Cinema Signal:


Romance in Film
Vol I


. "Love Actually"

You like a romantic story? How about eight in one? Or, is it nine? This is a love comedy on steroids. As it explores a considerable number of manifestations of that condition, including true and abiding friendship, parental love and understanding, forbidden love, lust, fantasies, philanderings, marriage and more, it grows long and tedious as we are treated to enough characters to turn any screenwriter green with envy at what writer-director Richard Curtis creates with such ease.

The achievement here is not only the diversity of these stories dealing with the love theme, but in giving each vignette its due (and sometimes overdue). There's richness of character, drama, entertainment, pacing and, most assuredly, humor. This is the "American Comedy" writ large and overflowing. It makes much of the thesis that love is everywhere, an environmental abundance.

Leading the pack in terms of star power is Mr. Charm, Hugh Grant who, as England's new Prime Minister (what universe is this we're in?) falls for plumpish staff employee Natalie (Martine McCutcheon). She may not be a Monica Lewinsky look-alike exactly, but the suggestion is as evident as the gleam in the PM's eyes. And, when that lech of a U.S. President (Billy Bob Thornton) comes for a little state visit and to throw his weight around, his play for Natalie sets the PM's heart in an absolute tizzy.

Jamie (Colin Firth) an unlucky-in-love writer escapes to his remote cabin in the south of France to nurse his sore feelings by pursuing his muse in comfortable and languid isolation. What he doesn't count on in his scenario is that his Portuguese-speaking housekeeper Aurelia (Lucia Moniz), a girl without guile, is going to quickly cure his hurt and become the cause of a new one.

Harry (Alan Rickman) meanwhile, a master of his junior manager Sarah's (a truly tiresome Laura Linney) hidden affections for another office employee and Solomon himself in guiding her toward their desired destinies, this love maven is falling under the spell of his femme fatale of a secretary (burning hot Heike Makatsch) who is making every seductive play possible to take him from his wife of many comfortable years, Karen (droll Emma Thompson).

Imagine the emotional problems when your best friend Peter (Chiwetel Ejiofor, "Dirty Pretty Things") marries the girl of your dreams, Juliet (Keira Knightly). Mark (Andrew Lincoln) handles this like he hates the girl, until she traps him in his lair and discovers the truth behind his standoffishness.

Widowed stepfather Daniel (Liam Neeson) gets into his doll of a little stepson's (pixie-cute Thomas Sangster) love problem, turning a level of fatherly understanding that could be the role model for all of mankind into a bond as indestructible as Kryptonite.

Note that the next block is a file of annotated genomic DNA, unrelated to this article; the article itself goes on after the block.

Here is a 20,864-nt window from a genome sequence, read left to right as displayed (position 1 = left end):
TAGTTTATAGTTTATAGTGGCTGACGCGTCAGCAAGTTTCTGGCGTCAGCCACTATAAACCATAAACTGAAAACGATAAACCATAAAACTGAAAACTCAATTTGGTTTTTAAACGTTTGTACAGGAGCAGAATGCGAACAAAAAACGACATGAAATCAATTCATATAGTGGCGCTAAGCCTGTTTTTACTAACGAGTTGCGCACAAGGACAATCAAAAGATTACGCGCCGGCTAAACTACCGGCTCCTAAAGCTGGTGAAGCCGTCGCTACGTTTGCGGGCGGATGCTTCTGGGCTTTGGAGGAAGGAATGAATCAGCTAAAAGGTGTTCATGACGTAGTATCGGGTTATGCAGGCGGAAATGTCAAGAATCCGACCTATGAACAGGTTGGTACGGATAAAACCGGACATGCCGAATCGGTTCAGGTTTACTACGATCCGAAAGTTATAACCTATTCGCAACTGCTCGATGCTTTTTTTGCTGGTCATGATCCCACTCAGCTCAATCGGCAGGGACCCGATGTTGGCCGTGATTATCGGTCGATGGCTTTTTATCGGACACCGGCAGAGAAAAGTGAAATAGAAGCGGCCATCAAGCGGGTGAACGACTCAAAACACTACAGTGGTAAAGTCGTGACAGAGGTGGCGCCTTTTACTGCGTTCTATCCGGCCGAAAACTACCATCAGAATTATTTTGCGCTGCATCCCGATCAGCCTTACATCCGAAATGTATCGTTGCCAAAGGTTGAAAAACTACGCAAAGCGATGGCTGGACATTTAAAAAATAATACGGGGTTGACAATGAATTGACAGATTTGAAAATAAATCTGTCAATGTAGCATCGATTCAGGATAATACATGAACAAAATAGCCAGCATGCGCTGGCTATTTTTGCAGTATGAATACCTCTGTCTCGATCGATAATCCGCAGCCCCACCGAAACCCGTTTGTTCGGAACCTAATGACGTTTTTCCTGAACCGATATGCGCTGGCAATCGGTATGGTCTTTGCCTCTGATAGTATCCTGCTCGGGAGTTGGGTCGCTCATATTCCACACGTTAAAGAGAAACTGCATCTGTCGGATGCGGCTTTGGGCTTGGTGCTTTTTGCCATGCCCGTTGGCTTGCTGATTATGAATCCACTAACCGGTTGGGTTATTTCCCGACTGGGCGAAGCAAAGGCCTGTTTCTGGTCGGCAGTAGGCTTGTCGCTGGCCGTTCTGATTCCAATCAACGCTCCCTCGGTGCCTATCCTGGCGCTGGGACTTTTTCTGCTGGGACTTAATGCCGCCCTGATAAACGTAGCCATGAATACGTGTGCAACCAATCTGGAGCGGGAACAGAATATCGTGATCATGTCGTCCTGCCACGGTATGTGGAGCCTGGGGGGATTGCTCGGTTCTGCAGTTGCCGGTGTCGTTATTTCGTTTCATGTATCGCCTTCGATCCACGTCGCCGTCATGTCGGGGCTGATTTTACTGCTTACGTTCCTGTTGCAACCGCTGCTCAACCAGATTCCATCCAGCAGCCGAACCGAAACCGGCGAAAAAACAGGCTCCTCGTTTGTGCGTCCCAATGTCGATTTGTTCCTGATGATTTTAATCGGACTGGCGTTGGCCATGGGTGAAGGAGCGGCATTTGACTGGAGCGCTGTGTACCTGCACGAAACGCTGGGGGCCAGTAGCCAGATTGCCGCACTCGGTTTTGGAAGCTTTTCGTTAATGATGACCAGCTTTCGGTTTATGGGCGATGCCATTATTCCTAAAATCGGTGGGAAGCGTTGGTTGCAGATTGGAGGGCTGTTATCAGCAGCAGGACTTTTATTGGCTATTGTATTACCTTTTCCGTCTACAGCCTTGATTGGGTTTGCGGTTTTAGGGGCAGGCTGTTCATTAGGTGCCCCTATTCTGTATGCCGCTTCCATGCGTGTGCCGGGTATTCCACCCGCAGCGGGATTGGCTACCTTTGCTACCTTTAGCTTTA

Then there's Billy Mack (Bill Nighy), an aging rock star ala Rod Stewart, whose line of self-deprecatory honesty is "seen it all, remember very little of it" who, in his crafty media onslaught to promote his Christmas song resigns his faithful manager to the shadows of the spotlight until he realizes something rare about loyalty and friendship.

Plots, as you can see, abound, with sub-plots straying around like loose dogs. One evokes "Dumb and Dumberer" as Colin (Kris Marshall), a lanky, love-starved Londoner who is convinced that his inability to attract women in his home town will be turned around when he and his British accent show up in America. In what should have been a dream-sequence, his images of self-delusion turn out just as predicted, turning stereotypical fantasy into cheap slosh.

In an even more curious vignette, nebbishy John (Martin Freeman) and Judy (Joanna Page) strike romantic paydirt while performing their work as porn movie stand-ins. This sequence brings new meaning to the term, restraint, and it's as unbelievable as it is the carnal attraction of the piece. Shame for its lascivious obviousness.

There you have the many compartment of the non-stop train that takes you clear to Christmas in a cannily timed arrival for the holidays even though some might feel the steam pressure too great to contain. The train conductor, Richard Curtis, comes to this his first directorial gig after proving his storytelling chops with "Four Wedding and a Funeral", "Notting Hill", and "Bridget Jones's Diary". The man knows how to do romantic comedy and cuts his directorial teeth with his own tour de romance.

Could someone in this extensive and distinguished company steal the show? I have a candidate for that unlikely accomplishment, but, to appreciate it, you had to have seen Bill Nighy in "Underworld", a part so manifestly evil that the worlds separating it from the raunchy let-it-all-hang-out hilarity in this one is enough to burst anyone's sense of typecasting.

This is a film dedicated to your entertainment in the same mode as Curtis's previous hits. Go, you weapy-eyed romantics, and enjoy its highlights and delights. It's mostly fun, actually.

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                                      ~~  Jules Brenner  



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Heike Makatsch intent on seducing her boss, Alan Rickman

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